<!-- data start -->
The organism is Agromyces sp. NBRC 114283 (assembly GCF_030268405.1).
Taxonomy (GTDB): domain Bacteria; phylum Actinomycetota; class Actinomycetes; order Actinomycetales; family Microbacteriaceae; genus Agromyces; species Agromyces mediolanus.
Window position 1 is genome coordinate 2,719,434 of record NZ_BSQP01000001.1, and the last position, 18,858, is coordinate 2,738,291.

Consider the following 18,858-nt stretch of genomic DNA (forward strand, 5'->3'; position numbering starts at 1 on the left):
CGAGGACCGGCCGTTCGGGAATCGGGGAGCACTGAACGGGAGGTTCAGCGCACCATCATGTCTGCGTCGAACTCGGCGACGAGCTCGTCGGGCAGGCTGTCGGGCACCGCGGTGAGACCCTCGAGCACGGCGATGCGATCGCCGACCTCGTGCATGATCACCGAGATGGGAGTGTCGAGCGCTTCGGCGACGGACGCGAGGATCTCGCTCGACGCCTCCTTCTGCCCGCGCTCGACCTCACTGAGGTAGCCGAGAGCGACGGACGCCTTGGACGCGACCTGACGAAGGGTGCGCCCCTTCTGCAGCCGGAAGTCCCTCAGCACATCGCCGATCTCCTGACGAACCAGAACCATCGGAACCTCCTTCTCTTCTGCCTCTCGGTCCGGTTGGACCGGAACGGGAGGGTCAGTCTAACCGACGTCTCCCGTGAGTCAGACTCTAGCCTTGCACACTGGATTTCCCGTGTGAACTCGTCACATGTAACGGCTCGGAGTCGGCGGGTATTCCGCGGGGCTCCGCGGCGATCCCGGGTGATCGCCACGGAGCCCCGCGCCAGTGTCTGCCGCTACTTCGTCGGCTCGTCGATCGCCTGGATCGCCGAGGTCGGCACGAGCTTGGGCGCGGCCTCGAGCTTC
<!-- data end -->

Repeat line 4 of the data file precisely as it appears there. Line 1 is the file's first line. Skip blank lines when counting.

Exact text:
Consider the following 18,858-nt stretch of genomic DNA (forward strand, 5'->3'; position numbering starts at 1 on the left):